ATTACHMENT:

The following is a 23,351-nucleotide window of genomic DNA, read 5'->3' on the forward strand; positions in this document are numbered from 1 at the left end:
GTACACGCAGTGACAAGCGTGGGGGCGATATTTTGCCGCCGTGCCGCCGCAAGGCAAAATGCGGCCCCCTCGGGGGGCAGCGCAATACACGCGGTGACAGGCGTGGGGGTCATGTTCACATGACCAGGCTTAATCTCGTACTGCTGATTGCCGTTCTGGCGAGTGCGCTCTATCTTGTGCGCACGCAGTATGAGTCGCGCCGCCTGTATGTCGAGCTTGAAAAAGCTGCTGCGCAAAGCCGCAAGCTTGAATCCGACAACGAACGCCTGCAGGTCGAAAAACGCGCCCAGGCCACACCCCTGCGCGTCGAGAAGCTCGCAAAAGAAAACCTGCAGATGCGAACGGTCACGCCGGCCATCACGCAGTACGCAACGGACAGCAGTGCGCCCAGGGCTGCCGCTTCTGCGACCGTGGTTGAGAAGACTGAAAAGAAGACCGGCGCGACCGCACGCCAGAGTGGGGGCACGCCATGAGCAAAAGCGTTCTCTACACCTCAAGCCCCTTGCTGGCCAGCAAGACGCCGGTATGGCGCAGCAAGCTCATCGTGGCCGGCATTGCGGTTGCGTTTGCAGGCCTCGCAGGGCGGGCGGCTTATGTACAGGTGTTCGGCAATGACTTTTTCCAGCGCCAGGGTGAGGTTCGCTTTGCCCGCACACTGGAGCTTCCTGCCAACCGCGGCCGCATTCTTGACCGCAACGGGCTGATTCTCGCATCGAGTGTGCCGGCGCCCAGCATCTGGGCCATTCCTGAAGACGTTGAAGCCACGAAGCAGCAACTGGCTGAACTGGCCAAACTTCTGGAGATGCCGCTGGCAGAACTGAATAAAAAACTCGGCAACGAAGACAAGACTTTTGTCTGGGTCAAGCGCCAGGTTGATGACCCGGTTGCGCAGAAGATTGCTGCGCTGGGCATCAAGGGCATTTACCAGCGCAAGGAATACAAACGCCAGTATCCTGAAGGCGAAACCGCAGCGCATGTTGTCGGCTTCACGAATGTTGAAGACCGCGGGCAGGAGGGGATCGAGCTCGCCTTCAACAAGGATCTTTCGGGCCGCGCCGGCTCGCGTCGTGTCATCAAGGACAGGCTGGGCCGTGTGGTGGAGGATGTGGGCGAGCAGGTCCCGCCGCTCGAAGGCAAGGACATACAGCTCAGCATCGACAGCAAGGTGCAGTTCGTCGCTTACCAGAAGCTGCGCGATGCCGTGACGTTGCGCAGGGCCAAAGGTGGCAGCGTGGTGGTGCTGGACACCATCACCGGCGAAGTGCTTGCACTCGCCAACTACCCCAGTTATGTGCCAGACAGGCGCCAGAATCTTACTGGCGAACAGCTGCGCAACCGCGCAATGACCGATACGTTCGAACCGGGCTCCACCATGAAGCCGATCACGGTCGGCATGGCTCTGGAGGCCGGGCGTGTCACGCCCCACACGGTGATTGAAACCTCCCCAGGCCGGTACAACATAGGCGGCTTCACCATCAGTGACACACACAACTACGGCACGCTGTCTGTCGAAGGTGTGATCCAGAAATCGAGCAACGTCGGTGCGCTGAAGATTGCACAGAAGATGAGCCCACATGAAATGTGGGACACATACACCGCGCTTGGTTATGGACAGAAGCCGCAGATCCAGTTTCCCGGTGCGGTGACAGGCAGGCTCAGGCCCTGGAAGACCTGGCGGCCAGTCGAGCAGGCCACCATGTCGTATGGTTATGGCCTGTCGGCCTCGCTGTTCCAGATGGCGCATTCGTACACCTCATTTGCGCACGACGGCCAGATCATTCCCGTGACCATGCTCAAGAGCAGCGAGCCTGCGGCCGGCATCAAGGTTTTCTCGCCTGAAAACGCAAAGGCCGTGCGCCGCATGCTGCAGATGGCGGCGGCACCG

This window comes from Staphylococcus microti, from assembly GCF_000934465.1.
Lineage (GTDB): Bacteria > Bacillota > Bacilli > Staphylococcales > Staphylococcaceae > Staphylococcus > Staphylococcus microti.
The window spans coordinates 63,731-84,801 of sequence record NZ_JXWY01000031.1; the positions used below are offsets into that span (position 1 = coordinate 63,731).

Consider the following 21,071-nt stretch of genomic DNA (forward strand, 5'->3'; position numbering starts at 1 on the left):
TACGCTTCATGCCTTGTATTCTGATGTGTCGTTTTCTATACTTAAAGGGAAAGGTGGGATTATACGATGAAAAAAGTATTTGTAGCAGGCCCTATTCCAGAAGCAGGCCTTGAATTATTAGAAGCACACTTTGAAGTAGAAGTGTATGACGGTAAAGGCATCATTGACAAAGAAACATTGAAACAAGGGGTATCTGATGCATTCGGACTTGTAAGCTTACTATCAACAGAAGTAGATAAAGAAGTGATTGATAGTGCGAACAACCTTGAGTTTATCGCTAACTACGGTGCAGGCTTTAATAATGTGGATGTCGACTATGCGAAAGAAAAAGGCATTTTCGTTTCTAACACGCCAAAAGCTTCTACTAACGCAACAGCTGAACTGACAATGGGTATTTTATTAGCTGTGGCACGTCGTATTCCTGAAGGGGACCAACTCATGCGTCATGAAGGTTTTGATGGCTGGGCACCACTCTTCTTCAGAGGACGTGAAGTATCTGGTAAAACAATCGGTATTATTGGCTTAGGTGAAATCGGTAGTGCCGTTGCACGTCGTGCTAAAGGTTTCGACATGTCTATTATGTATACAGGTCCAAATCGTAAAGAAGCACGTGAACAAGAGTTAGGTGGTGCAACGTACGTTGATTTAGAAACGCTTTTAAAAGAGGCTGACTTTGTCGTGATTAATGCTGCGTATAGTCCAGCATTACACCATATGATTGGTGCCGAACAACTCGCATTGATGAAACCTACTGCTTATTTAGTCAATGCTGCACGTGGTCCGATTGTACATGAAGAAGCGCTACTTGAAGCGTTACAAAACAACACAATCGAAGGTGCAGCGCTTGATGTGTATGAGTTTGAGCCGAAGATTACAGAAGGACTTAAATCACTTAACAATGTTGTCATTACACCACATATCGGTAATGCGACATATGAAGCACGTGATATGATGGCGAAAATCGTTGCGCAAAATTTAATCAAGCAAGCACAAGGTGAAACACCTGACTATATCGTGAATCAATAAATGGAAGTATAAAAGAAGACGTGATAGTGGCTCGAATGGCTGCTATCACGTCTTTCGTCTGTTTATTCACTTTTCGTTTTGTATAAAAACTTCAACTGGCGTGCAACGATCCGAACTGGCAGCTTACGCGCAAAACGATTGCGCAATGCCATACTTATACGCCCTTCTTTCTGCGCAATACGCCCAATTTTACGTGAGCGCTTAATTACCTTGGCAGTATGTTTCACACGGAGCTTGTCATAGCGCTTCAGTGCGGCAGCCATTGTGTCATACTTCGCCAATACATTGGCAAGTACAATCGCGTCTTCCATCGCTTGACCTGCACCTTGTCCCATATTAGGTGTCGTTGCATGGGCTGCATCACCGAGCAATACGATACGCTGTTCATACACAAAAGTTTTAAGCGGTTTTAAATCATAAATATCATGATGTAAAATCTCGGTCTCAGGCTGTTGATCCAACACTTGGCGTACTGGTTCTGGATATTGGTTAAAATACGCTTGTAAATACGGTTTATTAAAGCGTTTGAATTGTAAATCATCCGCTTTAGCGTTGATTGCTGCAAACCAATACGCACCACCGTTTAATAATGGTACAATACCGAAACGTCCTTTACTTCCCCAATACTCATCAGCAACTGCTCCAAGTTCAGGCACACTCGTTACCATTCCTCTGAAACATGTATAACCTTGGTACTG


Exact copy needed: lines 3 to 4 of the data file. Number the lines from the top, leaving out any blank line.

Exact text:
This window comes from Staphylococcus microti, from assembly GCF_000934465.1.
Lineage (GTDB): Bacteria > Bacillota > Bacilli > Staphylococcales > Staphylococcaceae > Staphylococcus > Staphylococcus microti.